A legal fight is brewing over one way state lawmakers intend to balance the budget.
The plan hammered out between the governor and Republican legislative leaders adds funding for education and a new state prison. It even puts $450 million into a special rainy day fund against future deficits. To do that, lawmakers will take more than half of the nearly $98 million the state got earlier this year as part of its share of a nationwide settlement with lenders over charges of mortgage fraud. Senate President Steve Pierce said the shift is justified.
The Mexican border town of Mexicali is making a push for more tourists from the American Southwest to visit that city's dentists, surgeons and doctors. Starting April 30, medical tourists from the U.S. with the right documents will be able to skip much of the wait on the Mexican side of the border by using a new designated medical tourism lane.
Mexicali's tourism director, Omar Dipp, says the new lane is one part of the city's plan to boost medical tourism by 50 percent.
"As rescuers struggled in heavy rain to find survivors weeping relatives lined the shores of the fast-flowing Brahmaputra river in Assam state, desperate for news of family members on board the vessel.
The ugliness of racism is at the heart of a new museum in Michigan. The Jim Crow Museum of Racist Memorabilia at Ferris State University in Big Rapids features thousands of troubling artifacts and sometimes horrifying images. There are slave whips and chains; signs that once dictated where African-Americans could sit, walk or get a drink of water; and teddy bears turned into messengers of hate.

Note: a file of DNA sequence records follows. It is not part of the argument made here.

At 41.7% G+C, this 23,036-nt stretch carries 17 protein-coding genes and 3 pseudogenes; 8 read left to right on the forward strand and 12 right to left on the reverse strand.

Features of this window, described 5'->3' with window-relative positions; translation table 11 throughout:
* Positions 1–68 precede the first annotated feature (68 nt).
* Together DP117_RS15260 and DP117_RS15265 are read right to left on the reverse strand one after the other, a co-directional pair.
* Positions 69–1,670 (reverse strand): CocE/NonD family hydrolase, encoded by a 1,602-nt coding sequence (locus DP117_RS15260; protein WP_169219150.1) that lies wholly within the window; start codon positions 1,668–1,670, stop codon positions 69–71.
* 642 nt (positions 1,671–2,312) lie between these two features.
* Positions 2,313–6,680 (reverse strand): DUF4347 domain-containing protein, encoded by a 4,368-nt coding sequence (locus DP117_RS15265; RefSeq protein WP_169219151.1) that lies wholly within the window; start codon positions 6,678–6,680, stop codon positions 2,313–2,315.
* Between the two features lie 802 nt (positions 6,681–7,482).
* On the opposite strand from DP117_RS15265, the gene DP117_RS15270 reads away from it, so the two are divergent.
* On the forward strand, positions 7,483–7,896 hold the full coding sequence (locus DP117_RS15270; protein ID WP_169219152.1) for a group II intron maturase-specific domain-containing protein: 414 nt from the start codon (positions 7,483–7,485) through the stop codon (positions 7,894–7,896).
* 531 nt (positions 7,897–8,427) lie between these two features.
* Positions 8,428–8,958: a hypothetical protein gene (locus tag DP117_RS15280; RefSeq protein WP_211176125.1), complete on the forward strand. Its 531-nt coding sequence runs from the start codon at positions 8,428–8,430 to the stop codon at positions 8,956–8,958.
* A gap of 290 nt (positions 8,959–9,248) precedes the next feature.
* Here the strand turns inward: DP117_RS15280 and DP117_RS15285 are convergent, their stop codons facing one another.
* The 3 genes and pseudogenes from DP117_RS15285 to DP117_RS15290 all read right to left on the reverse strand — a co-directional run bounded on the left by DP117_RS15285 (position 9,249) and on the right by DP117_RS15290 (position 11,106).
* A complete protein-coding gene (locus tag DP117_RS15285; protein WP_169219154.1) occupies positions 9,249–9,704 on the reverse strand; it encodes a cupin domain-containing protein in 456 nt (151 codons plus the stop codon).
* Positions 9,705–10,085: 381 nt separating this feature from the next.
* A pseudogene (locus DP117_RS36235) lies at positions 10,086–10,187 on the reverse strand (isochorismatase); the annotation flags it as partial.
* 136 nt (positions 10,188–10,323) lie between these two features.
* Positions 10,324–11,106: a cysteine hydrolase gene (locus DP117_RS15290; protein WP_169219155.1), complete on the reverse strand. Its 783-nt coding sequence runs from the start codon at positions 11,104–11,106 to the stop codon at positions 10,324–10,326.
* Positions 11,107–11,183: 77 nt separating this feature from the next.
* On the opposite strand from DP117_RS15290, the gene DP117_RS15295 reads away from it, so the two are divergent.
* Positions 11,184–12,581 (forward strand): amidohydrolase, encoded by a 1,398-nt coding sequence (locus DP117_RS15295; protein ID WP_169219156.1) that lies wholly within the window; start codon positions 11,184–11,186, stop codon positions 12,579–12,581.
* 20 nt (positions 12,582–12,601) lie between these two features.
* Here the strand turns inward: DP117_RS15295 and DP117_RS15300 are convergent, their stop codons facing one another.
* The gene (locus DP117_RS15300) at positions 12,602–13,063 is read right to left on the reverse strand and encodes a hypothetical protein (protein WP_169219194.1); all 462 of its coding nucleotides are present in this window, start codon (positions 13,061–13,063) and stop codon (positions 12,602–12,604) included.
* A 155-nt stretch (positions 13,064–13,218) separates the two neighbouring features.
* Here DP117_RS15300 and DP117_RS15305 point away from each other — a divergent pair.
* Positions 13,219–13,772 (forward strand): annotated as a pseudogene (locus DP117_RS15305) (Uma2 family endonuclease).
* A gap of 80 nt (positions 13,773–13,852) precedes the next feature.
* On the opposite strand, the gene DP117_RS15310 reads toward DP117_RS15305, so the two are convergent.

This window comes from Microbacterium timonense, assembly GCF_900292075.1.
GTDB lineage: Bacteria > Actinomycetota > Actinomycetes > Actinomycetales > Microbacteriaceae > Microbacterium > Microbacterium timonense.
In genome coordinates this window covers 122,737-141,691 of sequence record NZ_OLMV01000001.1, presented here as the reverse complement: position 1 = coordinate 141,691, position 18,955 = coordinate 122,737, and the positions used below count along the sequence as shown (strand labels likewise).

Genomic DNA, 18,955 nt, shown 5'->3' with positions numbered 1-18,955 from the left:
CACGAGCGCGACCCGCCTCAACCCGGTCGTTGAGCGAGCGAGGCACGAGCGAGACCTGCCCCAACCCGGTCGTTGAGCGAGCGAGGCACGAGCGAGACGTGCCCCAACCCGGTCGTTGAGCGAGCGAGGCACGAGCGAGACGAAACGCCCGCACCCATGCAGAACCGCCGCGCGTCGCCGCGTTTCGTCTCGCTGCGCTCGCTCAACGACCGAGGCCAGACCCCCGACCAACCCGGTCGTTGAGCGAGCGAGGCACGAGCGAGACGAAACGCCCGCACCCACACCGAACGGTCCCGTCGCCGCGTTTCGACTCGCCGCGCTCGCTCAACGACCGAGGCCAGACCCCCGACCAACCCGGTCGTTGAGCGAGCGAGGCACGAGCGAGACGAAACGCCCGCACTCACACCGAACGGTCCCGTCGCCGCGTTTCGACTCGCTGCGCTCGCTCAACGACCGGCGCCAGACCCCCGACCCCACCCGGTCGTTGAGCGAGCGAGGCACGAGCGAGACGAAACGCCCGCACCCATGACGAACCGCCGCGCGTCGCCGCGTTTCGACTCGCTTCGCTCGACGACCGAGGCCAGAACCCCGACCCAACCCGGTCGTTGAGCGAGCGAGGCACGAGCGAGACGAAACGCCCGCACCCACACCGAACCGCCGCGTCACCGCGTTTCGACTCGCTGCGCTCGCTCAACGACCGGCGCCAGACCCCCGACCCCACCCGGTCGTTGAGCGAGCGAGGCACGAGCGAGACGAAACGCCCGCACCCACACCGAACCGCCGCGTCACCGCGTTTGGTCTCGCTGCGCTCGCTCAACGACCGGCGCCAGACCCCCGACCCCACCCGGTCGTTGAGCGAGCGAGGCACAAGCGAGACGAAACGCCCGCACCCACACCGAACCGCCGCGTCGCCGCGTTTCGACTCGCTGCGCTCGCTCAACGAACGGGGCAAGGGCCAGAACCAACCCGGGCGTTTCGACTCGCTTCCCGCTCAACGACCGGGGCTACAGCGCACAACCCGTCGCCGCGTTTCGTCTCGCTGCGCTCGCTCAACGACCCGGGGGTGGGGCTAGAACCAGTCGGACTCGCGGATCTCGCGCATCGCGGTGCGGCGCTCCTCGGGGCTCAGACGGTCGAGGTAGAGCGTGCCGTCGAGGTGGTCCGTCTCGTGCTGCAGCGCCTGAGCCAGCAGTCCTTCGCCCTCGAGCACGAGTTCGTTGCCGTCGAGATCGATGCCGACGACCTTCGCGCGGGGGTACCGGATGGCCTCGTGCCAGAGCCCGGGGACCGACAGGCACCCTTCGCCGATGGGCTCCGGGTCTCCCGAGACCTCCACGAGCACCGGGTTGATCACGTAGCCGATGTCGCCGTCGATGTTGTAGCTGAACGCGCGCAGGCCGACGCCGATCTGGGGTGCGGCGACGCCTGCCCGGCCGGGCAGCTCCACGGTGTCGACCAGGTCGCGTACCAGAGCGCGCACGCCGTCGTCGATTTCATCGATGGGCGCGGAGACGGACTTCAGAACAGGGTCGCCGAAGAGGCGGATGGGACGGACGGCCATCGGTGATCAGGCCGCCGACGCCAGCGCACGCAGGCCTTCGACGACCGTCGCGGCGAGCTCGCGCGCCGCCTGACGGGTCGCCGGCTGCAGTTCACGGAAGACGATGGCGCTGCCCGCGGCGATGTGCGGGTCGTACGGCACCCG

Credit John B. Carnett / Popular Science via Getty Images
The current case of a prominent Chinese activist seeking U.S. protection has echoes of a similar episode in 1989. Then, physicist Fang Lizhi took refuge at the U.S. Embassy in Beijing. He spent a year there before the U.S. and China reached a deal allowing him to move to the U.S. He died this month in Arizona, at age 76.
Karen Lindsfor, a professor of radiology and chief of breast imaging at the University of California, Davis Medical Center, examines the mammogram of a patient with heterogeneously dense breast tissue. Lindfors is among those doctors who say there was insufficient evidence to support the idea that additional screenings would detect cancers earlier.
Should women in their 40s routinely get mammograms to detect breast cancer?
Two studies released Monday aim to help resolve that question, which is one of the most intense debates in women's health. The studies identify which women in their 40s are most likely to benefit from routine mammograms.
For years, the mantra was that regular mammograms save lives. So many people were stunned in 2009 when an influential panel of experts questioned that assumption.